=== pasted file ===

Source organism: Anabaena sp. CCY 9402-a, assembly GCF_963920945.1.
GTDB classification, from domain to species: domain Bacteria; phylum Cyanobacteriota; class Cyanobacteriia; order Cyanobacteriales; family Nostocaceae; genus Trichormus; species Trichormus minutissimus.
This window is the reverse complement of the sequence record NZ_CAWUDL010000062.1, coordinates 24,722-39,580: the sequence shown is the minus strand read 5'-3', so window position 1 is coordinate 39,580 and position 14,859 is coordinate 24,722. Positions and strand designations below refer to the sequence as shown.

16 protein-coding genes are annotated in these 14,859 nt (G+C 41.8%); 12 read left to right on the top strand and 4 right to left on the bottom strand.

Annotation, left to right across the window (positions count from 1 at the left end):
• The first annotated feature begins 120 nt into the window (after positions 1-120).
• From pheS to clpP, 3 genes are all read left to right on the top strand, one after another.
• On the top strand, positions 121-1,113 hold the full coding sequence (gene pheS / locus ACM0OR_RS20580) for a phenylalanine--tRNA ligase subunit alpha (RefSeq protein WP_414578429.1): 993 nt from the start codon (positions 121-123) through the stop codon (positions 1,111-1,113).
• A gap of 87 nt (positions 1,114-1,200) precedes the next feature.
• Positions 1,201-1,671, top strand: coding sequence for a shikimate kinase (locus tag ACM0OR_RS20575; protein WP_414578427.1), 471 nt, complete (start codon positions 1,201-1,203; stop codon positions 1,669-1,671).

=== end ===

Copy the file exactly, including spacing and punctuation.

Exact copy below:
Source organism: Anabaena sp. CCY 9402-a, assembly GCF_963920945.1.
GTDB classification, from domain to species: domain Bacteria; phylum Cyanobacteriota; class Cyanobacteriia; order Cyanobacteriales; family Nostocaceae; genus Trichormus; species Trichormus minutissimus.
This window is the reverse complement of the sequence record NZ_CAWUDL010000062.1, coordinates 24,722-39,580: the sequence shown is the minus strand read 5'-3', so window position 1 is coordinate 39,580 and position 14,859 is coordinate 24,722. Positions and strand designations below refer to the sequence as shown.

16 protein-coding genes are annotated in these 14,859 nt (G+C 41.8%); 12 read left to right on the top strand and 4 right to left on the bottom strand.

Annotation, left to right across the window (positions count from 1 at the left end):
• The first annotated feature begins 120 nt into the window (after positions 1-120).
• From pheS to clpP, 3 genes are all read left to right on the top strand, one after another.
• On the top strand, positions 121-1,113 hold the full coding sequence (gene pheS / locus ACM0OR_RS20580) for a phenylalanine--tRNA ligase subunit alpha (RefSeq protein WP_414578429.1): 993 nt from the start codon (positions 121-123) through the stop codon (positions 1,111-1,113).
• A gap of 87 nt (positions 1,114-1,200) precedes the next feature.
• Positions 1,201-1,671, top strand: coding sequence for a shikimate kinase (locus tag ACM0OR_RS20575; protein WP_414578427.1), 471 nt, complete (start codon positions 1,201-1,203; stop codon positions 1,669-1,671).